Rupert Pupkin Speaks: Film Discoveries of 2017 - John Knight ""

Saturday, January 13, 2018

Film Discoveries of 2017 - John Knight

John Knight does not host a blog,but he is a regular contributor to The Hannibal-8, Laura's Miscellaneous Musings and Riding The High Country.
As far as my attitude to cinema goes I would best describe myself as a dedicated
B Movie Junkie!

(Crane Wilbur; 1949)
I am a huge admirer of writer/director Crane Wilbur's better known prison films CANON CITY and BEHIND THE WALLS OF FOLSOM PRISON the latter made such an impression on a young Johnny Cash that it inspired his classic "Folsom Prison Blues" I'm glad I checked out THE STORY OF MOLLY X it's pretty much on-target with it's social conscience and Feminist vibe.

Molly (June Havoc,sensational),is one tough cookie.This is demonstrated in the opening scene when a hapless sailor tries to chat her up in a bar. Molly,to be fair,never had the best start in life;losing her beloved father as a child;as a teenager fending off the unwanted attention of an abusive stepfather;which Molly describes as a constant cat and mouse situation.

It's 1945, Molly now an adult is a career criminal-she leads a gang of three male bank robbers. After a bank heist goes horribly wrong, Molly is sent to a "progressive" prison in scenic Tehachapi, California. No stern wardens or drab grey uniforms here,the women are encouraged to design and make their own from a choice of attractive fabrics-all part of the rehabilitation process. There is also a prison cat and dog,the latter bonds with Molly as soon as she enters the prison gates, so we know she's a softie at heart despite her constant efforts to buck the system.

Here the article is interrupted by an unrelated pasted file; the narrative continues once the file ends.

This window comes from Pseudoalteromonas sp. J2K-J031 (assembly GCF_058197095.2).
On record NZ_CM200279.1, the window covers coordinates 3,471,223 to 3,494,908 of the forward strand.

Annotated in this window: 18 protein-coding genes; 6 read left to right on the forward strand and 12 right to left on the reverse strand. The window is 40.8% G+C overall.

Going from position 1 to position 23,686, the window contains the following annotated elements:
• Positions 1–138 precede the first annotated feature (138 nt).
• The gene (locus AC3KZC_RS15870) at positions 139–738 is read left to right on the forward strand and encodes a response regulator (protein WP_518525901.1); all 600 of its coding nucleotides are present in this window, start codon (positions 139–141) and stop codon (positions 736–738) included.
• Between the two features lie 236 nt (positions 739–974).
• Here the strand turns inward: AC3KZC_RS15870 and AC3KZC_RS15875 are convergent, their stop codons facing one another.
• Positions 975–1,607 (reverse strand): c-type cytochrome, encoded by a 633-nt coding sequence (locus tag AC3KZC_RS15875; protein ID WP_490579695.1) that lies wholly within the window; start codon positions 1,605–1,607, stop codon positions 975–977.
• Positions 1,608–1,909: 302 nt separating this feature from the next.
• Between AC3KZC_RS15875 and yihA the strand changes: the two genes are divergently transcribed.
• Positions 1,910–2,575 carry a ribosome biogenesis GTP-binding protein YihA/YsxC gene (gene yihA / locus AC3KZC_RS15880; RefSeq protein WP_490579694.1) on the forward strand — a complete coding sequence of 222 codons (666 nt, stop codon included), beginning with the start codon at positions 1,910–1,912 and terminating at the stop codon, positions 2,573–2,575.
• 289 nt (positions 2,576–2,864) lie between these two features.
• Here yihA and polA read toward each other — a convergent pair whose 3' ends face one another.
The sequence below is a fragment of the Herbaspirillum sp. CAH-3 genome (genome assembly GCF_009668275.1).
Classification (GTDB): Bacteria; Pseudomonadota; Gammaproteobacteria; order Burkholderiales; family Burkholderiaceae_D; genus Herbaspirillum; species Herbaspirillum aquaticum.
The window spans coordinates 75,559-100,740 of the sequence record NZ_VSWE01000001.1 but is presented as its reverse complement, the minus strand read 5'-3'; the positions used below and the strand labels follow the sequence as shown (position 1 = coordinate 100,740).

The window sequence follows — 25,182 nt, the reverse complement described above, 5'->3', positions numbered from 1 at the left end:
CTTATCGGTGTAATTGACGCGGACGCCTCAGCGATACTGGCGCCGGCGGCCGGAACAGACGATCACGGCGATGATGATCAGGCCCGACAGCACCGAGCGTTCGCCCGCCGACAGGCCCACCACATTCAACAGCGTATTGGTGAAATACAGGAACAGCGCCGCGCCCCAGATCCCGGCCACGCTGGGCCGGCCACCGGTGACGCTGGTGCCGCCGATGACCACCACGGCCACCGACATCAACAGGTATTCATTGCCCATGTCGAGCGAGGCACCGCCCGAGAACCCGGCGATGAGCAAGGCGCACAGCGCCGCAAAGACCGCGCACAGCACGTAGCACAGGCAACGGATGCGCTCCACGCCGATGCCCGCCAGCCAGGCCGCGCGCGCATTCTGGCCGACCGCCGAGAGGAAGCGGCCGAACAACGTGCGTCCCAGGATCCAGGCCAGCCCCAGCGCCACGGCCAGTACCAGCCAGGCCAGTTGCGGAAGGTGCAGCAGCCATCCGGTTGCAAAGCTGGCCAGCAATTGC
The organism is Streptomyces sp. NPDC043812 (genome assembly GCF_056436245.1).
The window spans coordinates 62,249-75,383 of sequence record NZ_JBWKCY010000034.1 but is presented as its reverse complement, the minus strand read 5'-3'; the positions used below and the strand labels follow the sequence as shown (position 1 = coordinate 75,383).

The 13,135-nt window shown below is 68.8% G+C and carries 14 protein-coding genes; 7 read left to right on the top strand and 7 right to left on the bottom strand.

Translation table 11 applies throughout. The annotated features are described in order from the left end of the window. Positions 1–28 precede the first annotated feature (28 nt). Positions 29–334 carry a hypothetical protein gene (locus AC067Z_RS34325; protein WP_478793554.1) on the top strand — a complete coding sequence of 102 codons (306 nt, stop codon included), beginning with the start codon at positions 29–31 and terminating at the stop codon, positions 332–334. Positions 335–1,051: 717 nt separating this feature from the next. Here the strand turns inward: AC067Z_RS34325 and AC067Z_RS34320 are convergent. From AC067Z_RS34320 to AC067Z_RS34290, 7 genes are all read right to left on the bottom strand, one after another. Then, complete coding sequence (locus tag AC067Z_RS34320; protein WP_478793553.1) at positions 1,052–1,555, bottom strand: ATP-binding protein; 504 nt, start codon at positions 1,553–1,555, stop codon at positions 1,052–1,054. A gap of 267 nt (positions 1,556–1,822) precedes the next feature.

There are however,more sombre tones to the film;the prison also acts as a holding facility to women who's cases are under review.Occasionally,these unfortunate women are transported at dawn to San Quentin to await the gas chamber;these scenes are both poignant and chilling.